April 18th, 2005

sex/kiss-Stage Beauty

The male POV: fiction thoughts

The first novels I wrote--if they could be called novels--were very girly. That's to be expected when you're a 12-to-17-year-old girl, I suppose. They were first-person narrative, from the POV of a girl about my own age, with friends/family/problems about like mine. The guys were sappier than real guys were likely to be, getting romantically emotional and weepy all the time. Even when I branched out into more imaginative situations, around age 17, I still had male characters talking a little too much about their feelings. (In fact, all my characters talked too much about their feelings.) Thing was, I wanted to know what those boys were really thinking. Don't all girls?

First great leap: at age 18, I switched to a male first-person POV. I adored writing this novel. I fell in love with the character and have never fully gotten over it. It was still too sappy and girly, but the idea of writing a love story entirely from the boy's POV had captivated me. (I'm actually rewriting it now, and turning the sappiness, where possible, into sarcasm. Much more lovable.) I also wrote a sequel, in which I switched POV's, taking on a different male character's perspective. Still over-emotional, but considering this guy was having a sexual-preference crisis, it fit a little better. (Hmm, early shades of slash, there.)

Since then, virtually every novel of mine has had some large portion devoted to the male POV. (Tourist Attractions is an exception, being written from a female first-person POV--but I like to think the men in that one do at least speak and behave like actual men.) In Summer Term, the recent chick-lit that may or may not see the light of day one of these years, I spent the whole book in third-person, but a strict third-person: one chapter limited to Paige (our grad-school heroine), the next to Stefan (her professor), the next to Aidan (her student). And repeat in a cycle, till the end of the book. Thus, more or less two-thirds of the novel is from a male POV. And yet I label it "chick-lit."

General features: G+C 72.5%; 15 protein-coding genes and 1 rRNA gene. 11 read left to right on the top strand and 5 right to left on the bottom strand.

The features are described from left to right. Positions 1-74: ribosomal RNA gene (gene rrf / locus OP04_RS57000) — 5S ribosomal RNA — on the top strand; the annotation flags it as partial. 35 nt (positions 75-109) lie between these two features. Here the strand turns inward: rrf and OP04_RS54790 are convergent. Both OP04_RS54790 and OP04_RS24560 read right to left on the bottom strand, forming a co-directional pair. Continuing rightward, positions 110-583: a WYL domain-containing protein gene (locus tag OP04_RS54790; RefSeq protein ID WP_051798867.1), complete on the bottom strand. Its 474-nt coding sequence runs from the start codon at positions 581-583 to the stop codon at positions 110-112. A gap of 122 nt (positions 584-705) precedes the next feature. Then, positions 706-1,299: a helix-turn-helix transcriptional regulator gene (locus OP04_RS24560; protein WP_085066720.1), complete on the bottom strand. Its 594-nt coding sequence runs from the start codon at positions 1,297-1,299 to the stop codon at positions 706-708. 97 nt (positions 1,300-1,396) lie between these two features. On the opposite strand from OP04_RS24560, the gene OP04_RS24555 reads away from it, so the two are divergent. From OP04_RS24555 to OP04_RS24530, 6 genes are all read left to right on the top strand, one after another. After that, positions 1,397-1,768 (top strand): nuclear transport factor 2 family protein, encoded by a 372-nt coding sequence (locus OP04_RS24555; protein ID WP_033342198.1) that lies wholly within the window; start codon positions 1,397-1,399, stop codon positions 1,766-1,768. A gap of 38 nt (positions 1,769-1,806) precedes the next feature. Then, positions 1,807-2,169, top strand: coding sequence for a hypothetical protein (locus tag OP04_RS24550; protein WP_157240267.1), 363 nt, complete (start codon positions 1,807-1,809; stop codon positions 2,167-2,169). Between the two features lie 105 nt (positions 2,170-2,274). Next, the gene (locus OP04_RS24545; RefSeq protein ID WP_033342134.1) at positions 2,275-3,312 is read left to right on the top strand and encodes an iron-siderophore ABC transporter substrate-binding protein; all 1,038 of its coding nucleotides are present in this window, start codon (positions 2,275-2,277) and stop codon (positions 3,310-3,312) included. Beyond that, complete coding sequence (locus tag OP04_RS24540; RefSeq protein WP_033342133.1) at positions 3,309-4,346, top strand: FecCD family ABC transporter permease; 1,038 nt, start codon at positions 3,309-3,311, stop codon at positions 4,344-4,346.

But isn't this natural? In fiction for women, especially women who love men, don't we want to know what's going on in the man's head? Wouldn't that be more interesting than the same old familiar female neuroses? In a way, I almost feel I'm drawn to the bigger challenge--like Crudup's character in Stage Beauty, who preferred to play women on stage because he didn't think it took any art for a man to portray a man. From my female point of view, men are "the other," and that fascinates me. I want them in my stories. I want to know them. I want them to seem real. When a guy tells me that a male character I've written strikes him as true-to-life, it is one of the highest compliments I can get. (And have gotten, on a few treasured occasions.)

So how come romance novels and chick-lit and books for teen girls almost always lock themselves into the female mind? Sure, I've enjoyed some of those, and it can be therapeutic to know you're not alone in feeling bewildered about your life-as-a-woman. But I also adored Judy Blume's Then Again, Maybe I Won't--a male coming-of-age first-person. And all you Harry Potter fans, of which it seems about 80% of you are female, seem to be enjoying Harry's mindset well enough. Then there's slash, which is aaaallll about what the men are thinking, generally written by avidly heterosexual women. I'm onto something here, aren't I? We women want to read a realistic male character, don't we, and get inside his head? Or am I in the minority here? Can I sell this kind of thing? Talk to me.

P.S. I do think females, for various societal reasons, get away with writing from a male POV more readily than males get away with writing from a female POV. So at least I have that going for me.
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